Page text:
Stroke is defined as any disease process that interrupts blood flow to the brain. Ischemic strokes (87%) are more common than hemorrhagic intracerebral (10%) and a traumatic subarachnoid hemorrhage (SAH) (3%) (Table 141-1). A transient ischemic attack (TIA) is a transient neurologic deficit that typically lasts less than 1 to 2 hours, but duration can no longer be used to discriminate between TIA and stroke; they are best thought of as similar disease processes on a continuum.
Table 141-1 Stroke Classification ||Download (.pdf)
Table 141-1 Stroke Classification
Narrowing of a damaged vascular lumen by an in situ process, usually clot formation
Infection (human immunodeficiency virus infection, syphilis, trichinosis, tuberculosis, aspergillosis)
Symptoms often have gradual onset and may wax and wane.
Common cause of transient ischemic attack.
Obstruction of a normal vascular lumen by intravascular material from a remote source
Cardiac tumors (myxomas)
Arterial-arterial emboli from proximal source
Particulate emboli (intravenous drug use)
Typically sudden in onset.
Account for 20% of ischemic strokes.
Low–blood flow state leading to hypoperfusion of the brain
Cardiac failure resulting in systemic hypotension
Diffuse injury pattern in watershed regions.
Symptoms may wax and wane with hemodynamic factors.
Intraparenchymal hemorrhage from previously weakened arterioles
Intracranial pressure rise causes local neuronal damage.
Secondary vasoconstriction mediated by blood breakdown products or neuronal
mechanisms (diaschisis) can cause remote perfusion changes.
Risks include advanced age, history of stroke, tobacco or alcohol use.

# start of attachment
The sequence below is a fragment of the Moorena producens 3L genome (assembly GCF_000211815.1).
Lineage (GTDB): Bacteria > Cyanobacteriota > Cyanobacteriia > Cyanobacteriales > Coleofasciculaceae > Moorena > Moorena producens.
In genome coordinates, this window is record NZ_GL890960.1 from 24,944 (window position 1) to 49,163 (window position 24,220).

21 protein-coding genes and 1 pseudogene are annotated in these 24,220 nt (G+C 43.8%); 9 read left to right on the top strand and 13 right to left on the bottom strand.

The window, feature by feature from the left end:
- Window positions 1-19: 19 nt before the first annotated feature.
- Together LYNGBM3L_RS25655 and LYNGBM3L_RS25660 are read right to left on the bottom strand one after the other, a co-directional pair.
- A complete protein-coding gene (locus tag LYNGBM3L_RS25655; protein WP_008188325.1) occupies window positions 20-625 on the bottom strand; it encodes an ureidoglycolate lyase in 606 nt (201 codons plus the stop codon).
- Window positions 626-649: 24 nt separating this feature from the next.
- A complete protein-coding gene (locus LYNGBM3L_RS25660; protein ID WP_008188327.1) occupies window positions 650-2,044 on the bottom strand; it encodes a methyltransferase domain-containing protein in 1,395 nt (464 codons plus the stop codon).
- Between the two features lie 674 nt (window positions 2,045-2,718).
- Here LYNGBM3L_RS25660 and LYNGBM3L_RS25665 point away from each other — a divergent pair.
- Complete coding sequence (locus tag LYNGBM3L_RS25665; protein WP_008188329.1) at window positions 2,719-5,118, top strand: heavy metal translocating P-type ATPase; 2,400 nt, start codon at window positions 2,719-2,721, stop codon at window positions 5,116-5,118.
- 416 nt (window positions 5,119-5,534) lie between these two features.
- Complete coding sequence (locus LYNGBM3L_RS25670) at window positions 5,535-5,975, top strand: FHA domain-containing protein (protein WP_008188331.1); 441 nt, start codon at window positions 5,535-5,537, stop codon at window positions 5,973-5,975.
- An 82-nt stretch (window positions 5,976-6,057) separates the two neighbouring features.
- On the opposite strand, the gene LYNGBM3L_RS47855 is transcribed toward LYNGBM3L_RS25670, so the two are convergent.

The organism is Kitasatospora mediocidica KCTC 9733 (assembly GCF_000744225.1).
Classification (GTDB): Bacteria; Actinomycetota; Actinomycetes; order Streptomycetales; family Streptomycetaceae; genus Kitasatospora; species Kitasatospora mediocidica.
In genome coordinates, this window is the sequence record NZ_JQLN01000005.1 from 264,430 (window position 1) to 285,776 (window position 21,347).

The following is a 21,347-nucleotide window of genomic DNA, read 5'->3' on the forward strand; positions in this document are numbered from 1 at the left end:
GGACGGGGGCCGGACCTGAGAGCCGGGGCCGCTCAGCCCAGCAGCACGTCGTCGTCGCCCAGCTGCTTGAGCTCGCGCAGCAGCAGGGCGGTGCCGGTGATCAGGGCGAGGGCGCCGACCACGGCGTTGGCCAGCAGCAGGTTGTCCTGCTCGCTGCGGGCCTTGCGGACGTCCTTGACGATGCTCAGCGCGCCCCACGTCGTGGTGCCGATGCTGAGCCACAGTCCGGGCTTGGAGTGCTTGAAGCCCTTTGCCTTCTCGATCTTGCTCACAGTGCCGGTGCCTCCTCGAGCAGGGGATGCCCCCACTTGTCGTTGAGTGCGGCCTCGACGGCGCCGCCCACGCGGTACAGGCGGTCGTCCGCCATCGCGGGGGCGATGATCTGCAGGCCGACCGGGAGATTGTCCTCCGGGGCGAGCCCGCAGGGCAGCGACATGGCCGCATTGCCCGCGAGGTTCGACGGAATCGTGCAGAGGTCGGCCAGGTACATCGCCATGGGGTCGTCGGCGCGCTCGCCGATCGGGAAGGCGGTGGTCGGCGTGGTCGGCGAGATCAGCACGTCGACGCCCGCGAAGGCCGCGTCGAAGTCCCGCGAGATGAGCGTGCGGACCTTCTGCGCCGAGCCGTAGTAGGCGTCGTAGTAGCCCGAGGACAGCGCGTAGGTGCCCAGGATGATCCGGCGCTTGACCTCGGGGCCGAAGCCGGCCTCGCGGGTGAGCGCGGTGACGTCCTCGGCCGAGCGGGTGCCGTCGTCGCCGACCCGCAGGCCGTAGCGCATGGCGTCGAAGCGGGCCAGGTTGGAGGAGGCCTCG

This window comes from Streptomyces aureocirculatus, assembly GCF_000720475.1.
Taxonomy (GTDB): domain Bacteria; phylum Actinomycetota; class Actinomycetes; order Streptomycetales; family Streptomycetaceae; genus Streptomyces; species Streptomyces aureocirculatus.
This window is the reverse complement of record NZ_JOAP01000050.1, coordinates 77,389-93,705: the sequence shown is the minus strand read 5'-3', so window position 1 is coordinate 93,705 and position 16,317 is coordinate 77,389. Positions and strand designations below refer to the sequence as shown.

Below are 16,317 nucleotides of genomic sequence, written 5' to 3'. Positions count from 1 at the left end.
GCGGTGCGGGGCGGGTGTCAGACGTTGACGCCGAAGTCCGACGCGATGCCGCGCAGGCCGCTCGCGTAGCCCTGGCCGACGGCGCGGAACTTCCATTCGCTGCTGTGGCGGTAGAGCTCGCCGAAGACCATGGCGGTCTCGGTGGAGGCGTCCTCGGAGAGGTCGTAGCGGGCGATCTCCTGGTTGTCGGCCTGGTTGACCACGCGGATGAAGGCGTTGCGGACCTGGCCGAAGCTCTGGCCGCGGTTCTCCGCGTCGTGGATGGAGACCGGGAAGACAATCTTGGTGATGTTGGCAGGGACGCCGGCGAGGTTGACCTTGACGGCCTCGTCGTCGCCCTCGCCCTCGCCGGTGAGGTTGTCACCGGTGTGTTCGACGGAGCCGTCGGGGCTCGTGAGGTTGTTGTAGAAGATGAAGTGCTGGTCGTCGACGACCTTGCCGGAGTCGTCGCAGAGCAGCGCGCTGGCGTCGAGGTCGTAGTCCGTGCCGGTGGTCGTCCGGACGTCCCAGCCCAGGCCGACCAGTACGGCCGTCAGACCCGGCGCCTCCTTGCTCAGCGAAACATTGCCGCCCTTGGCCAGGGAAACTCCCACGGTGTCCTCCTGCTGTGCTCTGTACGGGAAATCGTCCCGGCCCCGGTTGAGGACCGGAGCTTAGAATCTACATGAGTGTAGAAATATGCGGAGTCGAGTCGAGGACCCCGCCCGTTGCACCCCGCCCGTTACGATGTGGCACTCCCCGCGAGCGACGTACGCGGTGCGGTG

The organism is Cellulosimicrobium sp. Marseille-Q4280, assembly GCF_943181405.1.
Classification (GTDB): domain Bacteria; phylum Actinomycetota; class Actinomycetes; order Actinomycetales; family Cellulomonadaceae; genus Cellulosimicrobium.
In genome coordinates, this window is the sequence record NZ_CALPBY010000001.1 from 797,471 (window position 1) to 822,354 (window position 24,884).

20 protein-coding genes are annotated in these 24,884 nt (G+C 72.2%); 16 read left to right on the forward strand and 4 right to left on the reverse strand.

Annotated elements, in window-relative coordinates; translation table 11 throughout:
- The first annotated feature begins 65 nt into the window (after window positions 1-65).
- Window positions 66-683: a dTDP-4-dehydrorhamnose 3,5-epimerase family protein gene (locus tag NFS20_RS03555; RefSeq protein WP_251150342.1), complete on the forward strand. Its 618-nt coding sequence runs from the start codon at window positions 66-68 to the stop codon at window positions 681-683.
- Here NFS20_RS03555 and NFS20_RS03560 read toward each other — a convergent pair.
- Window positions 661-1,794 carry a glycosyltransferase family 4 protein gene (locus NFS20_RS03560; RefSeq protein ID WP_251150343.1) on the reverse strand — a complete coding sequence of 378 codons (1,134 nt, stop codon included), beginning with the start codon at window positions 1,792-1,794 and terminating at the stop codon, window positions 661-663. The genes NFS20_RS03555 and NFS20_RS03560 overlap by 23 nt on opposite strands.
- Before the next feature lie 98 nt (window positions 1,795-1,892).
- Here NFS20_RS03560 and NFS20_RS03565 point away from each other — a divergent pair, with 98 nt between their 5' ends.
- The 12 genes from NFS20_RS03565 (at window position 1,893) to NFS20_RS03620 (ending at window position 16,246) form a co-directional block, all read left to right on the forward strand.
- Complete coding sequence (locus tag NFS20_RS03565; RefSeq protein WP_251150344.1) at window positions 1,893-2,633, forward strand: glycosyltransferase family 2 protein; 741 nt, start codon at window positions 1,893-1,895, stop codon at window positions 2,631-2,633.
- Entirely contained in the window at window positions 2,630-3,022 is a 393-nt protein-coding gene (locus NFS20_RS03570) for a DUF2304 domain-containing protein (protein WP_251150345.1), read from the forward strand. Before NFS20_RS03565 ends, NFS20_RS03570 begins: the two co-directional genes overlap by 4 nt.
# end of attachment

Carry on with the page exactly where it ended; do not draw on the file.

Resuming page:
More common in Asians and blacks.
Hemorrhage into subarachnoid space
Berry aneurysm rupture
Vascular malformation rupture
May be preceded by a sentinel headache (“warning leak”).
Specific findings in stroke patients depend on regions of the brain that are compromised and the severity of the insult (Table 141-2). It is important to remember that stroke presentation can vary considerably from classically described syndromes.
Table 141-2 Symptoms of Stroke ||Download (.pdf)
Table 141-2 Symptoms of Stroke
Sudden numbness or weakness of face, arm, or leg—especially unilateral
Sudden confusion or aphasia
Sudden memory deficit or spatial orientation or perception difficulties
Sudden visual deficit or diplopia
Sudden dizziness, gait disturbance, or ataxia
Sudden severe headache with no known cause
Loss of consciousness or syncope
Shortness of breath
Sudden pain in the face, chest, arms, or legs
Falls or accidents
Altered mental status
If the anterior cerebral artery is involved, the typical symptoms include contralateral leg weakness and sensory changes. A classic middle cerebral artery stroke presents with hemiparesis (arm > leg), facial plegia, and sensory loss. Weakness in the lower half of the face (variable) and ipsilateral gaze ...